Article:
Brunin FitzWarin, ten years old, feels like an embarrassment to his family. His grandmother is domineering, his father is never satisfied, and his mother cries often. At a fair, he runs into two older boys, enemies of his father, who beat him mercilessly. As a result, Brunin is sent to be squired at the castle of his father’s best friend, Joscelin de Dinan of Ludlow. There he meets Joscelin’s daughter Hawise, who soon befriends him and helps him live a little outside the shadow of his family. As Brunin grows up, he must find confidence in himself, love with Hawise, and help Henry II to take the English throne.
Elizabeth Chadwick is a fantastic author and I don’t know why I don’t read more of her books. This is another one of my oldest TBR reads and it’s a shame that I let it sit so long. I was immediately drawn into the 12th century to live with these characters in their world. Those characters are truly wonderful. I loved Hawise and both her tomboyish ways as a child and her path towards maturity as a responsible, loving woman. Brunin was a more challenging character; in many ways he has to fight his way to favor both in the book and for the reader. Towards the middle, it becomes easier to feel for him. The timescale of the book over a long period of years suited the characters’ development particularly well, too; it takes us through enough of their lives that we can really get to know them and become interested in the outcome of their stories.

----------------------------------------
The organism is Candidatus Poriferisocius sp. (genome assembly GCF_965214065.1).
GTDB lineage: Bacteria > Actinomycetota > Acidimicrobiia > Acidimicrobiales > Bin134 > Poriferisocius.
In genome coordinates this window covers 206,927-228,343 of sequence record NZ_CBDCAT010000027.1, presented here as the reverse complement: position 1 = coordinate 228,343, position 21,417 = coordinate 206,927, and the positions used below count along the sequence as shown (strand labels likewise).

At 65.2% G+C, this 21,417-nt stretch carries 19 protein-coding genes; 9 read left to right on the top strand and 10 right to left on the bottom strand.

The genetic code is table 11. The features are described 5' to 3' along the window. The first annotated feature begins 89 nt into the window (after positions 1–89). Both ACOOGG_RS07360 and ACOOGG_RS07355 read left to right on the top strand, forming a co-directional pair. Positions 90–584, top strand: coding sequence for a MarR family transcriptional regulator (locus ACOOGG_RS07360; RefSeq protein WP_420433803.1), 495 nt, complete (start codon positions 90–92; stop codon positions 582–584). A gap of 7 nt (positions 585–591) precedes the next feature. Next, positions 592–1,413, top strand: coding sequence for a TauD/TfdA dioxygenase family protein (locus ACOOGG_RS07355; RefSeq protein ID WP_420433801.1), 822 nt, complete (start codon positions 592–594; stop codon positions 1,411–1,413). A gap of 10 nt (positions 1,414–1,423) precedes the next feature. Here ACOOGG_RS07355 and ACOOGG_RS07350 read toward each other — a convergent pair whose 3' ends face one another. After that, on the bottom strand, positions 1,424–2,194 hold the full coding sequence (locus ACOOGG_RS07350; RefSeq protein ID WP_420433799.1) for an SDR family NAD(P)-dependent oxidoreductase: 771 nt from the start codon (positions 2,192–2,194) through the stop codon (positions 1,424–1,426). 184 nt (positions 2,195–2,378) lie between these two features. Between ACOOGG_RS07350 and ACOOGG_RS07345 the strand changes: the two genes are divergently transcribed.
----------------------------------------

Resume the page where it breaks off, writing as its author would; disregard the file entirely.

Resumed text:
Chadwick has also evoked the period in history brilliantly. The battles are exciting, the behavior of the characters is right in line, and the political drama is played out on a personal scale. Her language is pitch perfect. She uses modern English without any colloqualisms (not any that I spotted) but with medieval words for clothes and objects which we would no longer recognize. All of it is very well done and makes it easy to sink into the world while not forgetting that this is meant to be set 900 or so years ago.
There is quite obviously romance in this book, but it’s one facet among many and feels very natural. The characters deal with family issues, loyalty, illness, unfair and arbitrary laws, and even aging. The outcome of the novel is never assured; the plot moves fairly quickly and the reader is not sure whether there will be a happy ending or not. There is suspense going on at times as well; I know I found myself racing through the pages to make sure that certain characters lived.
There is something here for everyone. Despite its length, it was also a quick read; it’s very easy to get swept away in this historical saga. I’d highly recommend it and I’m really looking forward to my next read by Elizabeth Chadwick.